Weekly Security Roundup with Clinton Pownall

By Clinton Pownall
 President & CEO
 Computer Business

Russian Hackers of SolarWinds also Breached eMail Security Company. The fallout from the enormous SolarWinds security breach continue to come to light—as will likely be the case for a long time to come. The Wall Street Journal reports that email security provider Mimecast, was separately hacked by the same Russian team the U.S. government has identified as the source of the SolarWinds breach. Important here is that the breach of Mimecast wasn’t directly related to the SolarWinds breach, meaning that the Russian hackers were using multiple methods against multiple targets. The Wall Street Journal reports: “The attack potentially adds thousands of victims to the years long intelligence operation and likely aimed at gaining access to email systems, security experts say. Mimecast, in a Tuesday blog post, said the hackers were able to obtain a digital certificate used by the company to access its customers’ Microsoft 365 office productivity services.”

Notes on a Different Form of Security: U.S. Ranks 3rd in the World for Active Military Manpower. Having spent six years in the U.S. Navy, as a Weapons Systems Technician, I retain a keen interest in our military readiness. So, I was surprised to see the 2021 release from Global Firepower, ranking the active military personnel for 138 countries. The top five countries, and their active service members, being defined by Global Firepower as “those being ready-to-fight” at any given moment are:

1) China: 2,185,000

2) India: 1,445,000

3) United States: 1,400,000

4) North Korea: 1,300,000

5) Russia: 1,014,000

Taiwan, which is seeing increased tension with China, ranks 33rd with a force of 165,000.

Tell the Kids at Home . . . and At Work . . .  to Beware of TikTok Scams. If you’ve got kids . . . or young employees at work . . . remind them that caution is needed when dealing with TikTok (and every other social media platform).  A recent headline in CyberNews tells the story: “This fake TikTok service promises free followers but gives you free malware instead,” which underscores why work computers should be used for work and personal computers used for personal computing. As far as getting free followers, CyberNews says: “Don’t try to buy fake followers on TikTok or anywhere else, especially if it’s free. If it’s too good to be true, especially online, it usually is.”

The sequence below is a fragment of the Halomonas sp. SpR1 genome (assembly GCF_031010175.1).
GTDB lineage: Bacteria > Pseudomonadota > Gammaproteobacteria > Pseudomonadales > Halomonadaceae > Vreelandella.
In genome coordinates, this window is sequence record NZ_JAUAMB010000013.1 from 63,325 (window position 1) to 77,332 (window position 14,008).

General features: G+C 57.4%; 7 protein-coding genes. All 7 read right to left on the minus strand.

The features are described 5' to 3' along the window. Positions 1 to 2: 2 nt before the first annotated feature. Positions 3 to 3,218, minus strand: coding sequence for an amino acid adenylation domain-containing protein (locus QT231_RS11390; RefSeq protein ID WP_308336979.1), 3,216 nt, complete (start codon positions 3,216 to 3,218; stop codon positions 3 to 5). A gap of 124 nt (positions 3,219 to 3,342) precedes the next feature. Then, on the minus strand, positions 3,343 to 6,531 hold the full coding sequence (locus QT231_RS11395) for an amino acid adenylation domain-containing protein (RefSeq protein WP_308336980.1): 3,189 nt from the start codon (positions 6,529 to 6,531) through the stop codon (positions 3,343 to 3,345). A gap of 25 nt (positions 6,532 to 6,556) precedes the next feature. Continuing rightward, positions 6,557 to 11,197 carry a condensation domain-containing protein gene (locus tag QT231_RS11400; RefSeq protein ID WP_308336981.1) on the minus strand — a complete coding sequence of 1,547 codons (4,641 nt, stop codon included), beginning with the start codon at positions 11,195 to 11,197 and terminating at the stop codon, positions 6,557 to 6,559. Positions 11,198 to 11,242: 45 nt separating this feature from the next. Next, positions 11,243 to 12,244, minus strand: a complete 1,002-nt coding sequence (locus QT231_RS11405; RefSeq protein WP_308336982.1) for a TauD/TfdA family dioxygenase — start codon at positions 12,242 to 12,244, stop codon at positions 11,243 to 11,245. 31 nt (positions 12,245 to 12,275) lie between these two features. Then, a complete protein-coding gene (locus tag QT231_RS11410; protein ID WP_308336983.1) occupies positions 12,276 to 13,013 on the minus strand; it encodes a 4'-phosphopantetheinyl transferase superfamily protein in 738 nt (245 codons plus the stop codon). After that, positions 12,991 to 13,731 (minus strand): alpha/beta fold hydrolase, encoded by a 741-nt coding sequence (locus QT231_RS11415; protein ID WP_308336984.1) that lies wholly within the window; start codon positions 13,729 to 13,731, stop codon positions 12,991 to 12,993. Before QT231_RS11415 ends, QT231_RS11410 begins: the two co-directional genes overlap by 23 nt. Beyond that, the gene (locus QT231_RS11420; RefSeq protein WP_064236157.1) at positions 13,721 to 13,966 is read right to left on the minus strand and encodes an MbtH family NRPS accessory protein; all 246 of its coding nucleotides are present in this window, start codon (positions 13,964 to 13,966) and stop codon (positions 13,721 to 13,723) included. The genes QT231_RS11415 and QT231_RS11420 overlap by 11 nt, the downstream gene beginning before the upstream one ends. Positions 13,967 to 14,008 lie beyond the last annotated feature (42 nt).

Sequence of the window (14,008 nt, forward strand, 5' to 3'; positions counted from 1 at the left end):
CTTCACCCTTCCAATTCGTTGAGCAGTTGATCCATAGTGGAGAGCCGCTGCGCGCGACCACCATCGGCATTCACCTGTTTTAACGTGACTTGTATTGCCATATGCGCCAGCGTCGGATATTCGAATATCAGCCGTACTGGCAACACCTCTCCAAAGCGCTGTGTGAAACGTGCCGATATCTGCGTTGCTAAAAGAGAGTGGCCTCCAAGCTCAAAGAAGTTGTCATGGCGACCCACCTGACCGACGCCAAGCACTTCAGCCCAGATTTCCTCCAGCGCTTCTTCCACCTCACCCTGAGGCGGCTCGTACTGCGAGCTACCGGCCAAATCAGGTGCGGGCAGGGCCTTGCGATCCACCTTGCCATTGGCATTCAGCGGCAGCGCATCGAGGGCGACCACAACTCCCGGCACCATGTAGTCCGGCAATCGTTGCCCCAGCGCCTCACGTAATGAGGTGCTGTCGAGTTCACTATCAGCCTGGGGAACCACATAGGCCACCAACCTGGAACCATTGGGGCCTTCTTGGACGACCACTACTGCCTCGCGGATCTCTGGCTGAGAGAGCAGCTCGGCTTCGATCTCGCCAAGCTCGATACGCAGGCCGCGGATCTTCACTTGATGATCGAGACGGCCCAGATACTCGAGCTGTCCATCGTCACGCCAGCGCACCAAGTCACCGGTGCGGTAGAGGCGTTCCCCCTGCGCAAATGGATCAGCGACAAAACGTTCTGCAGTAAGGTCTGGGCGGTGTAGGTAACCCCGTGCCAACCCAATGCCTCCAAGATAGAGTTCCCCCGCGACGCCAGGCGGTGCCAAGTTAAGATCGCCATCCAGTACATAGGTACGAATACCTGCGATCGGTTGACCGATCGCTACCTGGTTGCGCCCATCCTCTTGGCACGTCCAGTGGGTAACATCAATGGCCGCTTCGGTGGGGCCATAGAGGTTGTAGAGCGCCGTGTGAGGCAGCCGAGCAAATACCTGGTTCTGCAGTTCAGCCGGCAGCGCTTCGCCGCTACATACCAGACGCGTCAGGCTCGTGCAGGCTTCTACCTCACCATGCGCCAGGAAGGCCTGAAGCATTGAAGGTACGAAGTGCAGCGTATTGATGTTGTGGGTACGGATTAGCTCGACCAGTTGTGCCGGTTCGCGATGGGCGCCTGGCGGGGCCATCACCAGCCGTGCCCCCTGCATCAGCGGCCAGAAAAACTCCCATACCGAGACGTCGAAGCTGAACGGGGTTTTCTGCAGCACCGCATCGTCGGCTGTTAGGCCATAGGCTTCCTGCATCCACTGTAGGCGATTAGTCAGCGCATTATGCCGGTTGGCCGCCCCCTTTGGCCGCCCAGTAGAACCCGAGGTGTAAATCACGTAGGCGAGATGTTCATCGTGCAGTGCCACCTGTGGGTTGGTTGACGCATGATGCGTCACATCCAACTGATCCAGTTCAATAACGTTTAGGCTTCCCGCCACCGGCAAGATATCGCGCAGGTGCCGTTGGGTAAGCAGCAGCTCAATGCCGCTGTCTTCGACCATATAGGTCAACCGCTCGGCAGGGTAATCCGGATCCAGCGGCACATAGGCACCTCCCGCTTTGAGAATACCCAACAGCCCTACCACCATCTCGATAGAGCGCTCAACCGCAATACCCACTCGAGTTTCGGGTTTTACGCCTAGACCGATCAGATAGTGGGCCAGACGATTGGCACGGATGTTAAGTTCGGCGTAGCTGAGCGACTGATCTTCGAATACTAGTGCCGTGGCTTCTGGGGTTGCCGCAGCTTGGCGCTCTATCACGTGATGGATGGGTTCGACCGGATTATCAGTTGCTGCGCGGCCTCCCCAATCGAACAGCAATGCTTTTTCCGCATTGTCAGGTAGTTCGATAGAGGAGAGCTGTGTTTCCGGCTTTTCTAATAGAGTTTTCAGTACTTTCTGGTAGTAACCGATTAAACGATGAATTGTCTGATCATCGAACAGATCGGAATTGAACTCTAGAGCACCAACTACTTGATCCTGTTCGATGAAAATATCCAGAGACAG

Know Your Trojan Horses. CSO Online has an important article that bears sharing with employees: “17 types of Trojans and how to defend against them.” The story provides a good review of 17 types of trojan attacks, which in turn provides a timely reminder of the many ways that social engineering and other entry points can be used to install a range of malicious software. Trojans described range from backdoors that allow criminals to take control of computers remotely, to DDoS trojans used to launch denial of service attacks, to mailfinders that steal email address, to password stealing, to ransom trojans and a whole lot more. One of the best defenses against trojans and other forms of malicious software is a user base that is well on educated (and frequently reminded of) the many ways social engineers seek to trick them into allowing the enemy through the digital gates.

A Weekend Trip to the Mall Malware. In past roundups, I’ve written about hackers who have taken advantage of security weak points that emerged as workforces were shifted from office to home. Dark Reading carries an article on a report from cloud security firm Wandera that notes: “As employees moved to working from home and on mobile devices, attackers followed them and focused on weekend attacks.” Two major elements cited were 1) a general loosening of security to make it easier for employees to work from home . . . and 2) the increased use of computers for combined business and personal use. The article quotes Michael Covington, a vice president at Wandera, as saying: “Because personal time and work time blended together, a single device had a greater blend of business and personal applications.” This opened the door for malware. “More than half of organizations, 52%, experienced a malware incident on a remote device, up from 37% in 2019,” according to the report.

Cybercrime Damages Expected to Reach $6 Trillion by 2021 … 7% of World GDP.  Leave it to The CPA Journal to report the cost of cybercrime in terms of World GDP. The Journal cites studies finding a 43% year-over-year increase in the cost of cybercrimes, and notes that “cybercrime will represent approximately 7% of worldwide GDP and will be the third largest component of the world economy, just behind the GDPs of the United States and China.” The article “Auditing for Cybersecurity Risk,” recommends regular security audits, and warns: “Companies must learn to live with cyberattacks as a normal part of daily business. That said, they can significantly reduce the impact of these attacks and protect the digital assets that have more value to businesses than cash in the bank.”

Clinton A. Pownall is the President & CEO of Computer Business Consultants and has been in the IT field since 1990. Pownall served in the U.S. Navy for six years as a Weapons Systems Technician and has a Bachelor of Science in Computer Engineering. Through Computer Business, he was one of the first to pioneer VoIP technology using satellite communications. Pownall serves on several boards and committees and has a strong affiliation with various education groups, local school districts, and served in regional efforts of the Bill & Melinda Gates NextGen Foundation. He serves as a Vice President of the Board of Director for the Orlando Shakes Theater and is heavily involved in the South Lake Chamber of Commerce, West Orange Chamber of Commerce, and the Orlando Economic Partnership.